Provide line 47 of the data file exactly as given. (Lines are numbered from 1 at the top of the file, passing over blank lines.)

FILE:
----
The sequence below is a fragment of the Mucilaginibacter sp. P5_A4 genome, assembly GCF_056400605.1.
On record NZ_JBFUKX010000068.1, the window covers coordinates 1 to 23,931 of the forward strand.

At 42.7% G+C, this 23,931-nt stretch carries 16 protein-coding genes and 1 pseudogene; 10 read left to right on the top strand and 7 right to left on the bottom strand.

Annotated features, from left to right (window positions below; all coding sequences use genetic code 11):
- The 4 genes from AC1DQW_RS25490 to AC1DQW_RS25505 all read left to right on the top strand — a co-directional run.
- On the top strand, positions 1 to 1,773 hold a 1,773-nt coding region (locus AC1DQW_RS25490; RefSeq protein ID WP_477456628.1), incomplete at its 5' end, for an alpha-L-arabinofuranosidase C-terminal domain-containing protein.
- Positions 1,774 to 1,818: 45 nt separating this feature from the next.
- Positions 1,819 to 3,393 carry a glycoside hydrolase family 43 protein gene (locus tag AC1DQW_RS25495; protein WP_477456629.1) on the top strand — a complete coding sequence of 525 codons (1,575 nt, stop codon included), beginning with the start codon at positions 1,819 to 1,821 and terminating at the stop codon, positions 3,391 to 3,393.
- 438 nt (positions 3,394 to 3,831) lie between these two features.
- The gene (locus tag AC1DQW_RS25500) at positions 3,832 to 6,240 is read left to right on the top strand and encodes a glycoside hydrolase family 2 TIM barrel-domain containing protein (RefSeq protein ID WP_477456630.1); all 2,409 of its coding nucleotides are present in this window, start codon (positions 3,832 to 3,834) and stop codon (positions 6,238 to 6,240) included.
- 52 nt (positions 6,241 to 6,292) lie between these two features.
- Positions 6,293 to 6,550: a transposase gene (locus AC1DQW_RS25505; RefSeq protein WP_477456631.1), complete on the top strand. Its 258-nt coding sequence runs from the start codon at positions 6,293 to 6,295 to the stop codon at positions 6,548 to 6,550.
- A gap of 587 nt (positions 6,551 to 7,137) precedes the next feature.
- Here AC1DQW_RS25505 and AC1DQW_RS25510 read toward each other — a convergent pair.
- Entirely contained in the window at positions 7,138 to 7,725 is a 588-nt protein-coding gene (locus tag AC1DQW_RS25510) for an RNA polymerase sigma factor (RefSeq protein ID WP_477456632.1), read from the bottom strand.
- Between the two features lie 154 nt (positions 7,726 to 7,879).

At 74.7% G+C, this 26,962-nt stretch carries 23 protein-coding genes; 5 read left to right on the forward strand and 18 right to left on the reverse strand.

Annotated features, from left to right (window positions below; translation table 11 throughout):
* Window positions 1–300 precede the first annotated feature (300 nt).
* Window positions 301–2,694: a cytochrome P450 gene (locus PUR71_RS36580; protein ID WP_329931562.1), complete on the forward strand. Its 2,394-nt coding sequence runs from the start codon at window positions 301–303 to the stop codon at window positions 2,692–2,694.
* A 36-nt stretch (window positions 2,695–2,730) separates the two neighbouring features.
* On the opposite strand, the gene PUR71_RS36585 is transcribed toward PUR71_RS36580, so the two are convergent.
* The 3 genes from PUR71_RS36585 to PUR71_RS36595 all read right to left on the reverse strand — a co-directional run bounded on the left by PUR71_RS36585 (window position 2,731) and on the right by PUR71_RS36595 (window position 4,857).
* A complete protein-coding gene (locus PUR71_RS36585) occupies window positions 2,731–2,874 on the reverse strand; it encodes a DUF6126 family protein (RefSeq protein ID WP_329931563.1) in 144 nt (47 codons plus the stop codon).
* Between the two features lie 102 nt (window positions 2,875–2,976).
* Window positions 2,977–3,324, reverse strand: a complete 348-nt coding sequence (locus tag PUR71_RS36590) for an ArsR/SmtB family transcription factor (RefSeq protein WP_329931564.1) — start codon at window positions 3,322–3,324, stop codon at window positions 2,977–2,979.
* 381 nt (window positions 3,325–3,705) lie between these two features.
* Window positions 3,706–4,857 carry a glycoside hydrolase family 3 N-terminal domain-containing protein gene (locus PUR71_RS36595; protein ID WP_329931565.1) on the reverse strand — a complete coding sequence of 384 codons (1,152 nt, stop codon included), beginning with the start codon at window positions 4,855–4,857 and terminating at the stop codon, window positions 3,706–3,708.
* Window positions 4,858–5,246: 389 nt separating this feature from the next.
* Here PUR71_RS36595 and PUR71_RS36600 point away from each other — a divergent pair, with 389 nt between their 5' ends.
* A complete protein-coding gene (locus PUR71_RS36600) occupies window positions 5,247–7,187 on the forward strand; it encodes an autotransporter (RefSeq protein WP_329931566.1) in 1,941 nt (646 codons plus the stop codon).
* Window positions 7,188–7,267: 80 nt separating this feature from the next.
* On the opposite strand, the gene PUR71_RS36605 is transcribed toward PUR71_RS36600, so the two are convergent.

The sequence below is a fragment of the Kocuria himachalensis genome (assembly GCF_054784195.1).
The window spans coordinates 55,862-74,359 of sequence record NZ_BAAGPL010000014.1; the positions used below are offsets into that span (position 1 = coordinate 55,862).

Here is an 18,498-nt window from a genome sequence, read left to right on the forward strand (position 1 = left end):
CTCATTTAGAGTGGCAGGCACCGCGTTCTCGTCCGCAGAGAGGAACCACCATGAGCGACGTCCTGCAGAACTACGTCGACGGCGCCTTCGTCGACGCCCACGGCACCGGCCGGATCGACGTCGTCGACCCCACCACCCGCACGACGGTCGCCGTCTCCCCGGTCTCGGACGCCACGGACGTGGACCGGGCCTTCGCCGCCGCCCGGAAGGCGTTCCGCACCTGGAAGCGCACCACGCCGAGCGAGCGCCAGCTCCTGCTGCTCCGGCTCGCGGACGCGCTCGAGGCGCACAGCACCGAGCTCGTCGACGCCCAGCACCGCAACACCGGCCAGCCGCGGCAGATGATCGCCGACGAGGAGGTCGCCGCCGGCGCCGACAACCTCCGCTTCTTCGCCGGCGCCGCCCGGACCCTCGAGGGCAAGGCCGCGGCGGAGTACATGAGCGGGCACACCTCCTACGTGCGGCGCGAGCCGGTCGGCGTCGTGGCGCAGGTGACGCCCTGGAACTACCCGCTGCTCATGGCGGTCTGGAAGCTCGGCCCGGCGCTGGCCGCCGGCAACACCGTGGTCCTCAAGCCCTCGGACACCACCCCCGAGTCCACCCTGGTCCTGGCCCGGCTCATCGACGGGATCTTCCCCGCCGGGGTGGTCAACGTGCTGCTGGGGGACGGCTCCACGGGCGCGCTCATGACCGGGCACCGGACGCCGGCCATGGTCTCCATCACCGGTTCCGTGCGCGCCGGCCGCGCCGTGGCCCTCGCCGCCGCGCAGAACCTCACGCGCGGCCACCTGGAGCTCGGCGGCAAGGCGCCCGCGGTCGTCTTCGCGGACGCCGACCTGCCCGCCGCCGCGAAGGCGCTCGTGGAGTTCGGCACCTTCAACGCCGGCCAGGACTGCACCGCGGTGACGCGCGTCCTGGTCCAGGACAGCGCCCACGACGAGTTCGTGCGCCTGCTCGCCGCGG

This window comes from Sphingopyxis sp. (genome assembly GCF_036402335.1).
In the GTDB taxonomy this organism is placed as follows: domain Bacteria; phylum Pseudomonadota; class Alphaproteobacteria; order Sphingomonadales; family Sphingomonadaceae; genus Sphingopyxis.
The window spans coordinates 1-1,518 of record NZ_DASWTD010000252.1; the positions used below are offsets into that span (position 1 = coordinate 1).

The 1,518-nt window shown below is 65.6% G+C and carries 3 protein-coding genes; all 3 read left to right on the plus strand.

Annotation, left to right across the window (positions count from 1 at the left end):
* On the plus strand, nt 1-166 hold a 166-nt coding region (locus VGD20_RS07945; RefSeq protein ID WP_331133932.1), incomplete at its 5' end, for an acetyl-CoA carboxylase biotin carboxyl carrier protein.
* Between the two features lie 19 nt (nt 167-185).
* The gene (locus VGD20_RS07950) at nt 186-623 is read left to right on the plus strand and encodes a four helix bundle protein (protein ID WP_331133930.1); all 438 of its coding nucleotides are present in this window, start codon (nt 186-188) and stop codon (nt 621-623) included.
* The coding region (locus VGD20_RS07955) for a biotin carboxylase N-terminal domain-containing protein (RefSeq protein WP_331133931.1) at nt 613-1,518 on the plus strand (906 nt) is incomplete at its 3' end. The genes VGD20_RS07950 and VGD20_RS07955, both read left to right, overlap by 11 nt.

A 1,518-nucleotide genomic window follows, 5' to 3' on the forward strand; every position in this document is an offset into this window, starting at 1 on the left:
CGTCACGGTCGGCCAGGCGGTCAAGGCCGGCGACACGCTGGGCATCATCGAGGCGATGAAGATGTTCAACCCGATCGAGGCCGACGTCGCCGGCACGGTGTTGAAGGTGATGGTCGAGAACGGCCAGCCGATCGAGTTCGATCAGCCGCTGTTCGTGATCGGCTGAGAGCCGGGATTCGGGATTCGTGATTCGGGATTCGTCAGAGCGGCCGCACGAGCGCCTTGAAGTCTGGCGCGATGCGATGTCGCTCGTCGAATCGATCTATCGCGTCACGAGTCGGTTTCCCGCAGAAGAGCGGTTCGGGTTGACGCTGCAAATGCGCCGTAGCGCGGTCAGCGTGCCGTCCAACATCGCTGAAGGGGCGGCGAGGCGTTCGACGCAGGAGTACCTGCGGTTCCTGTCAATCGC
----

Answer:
A 1,518-nucleotide genomic window follows, 5' to 3' on the forward strand; every position in this document is an offset into this window, starting at 1 on the left: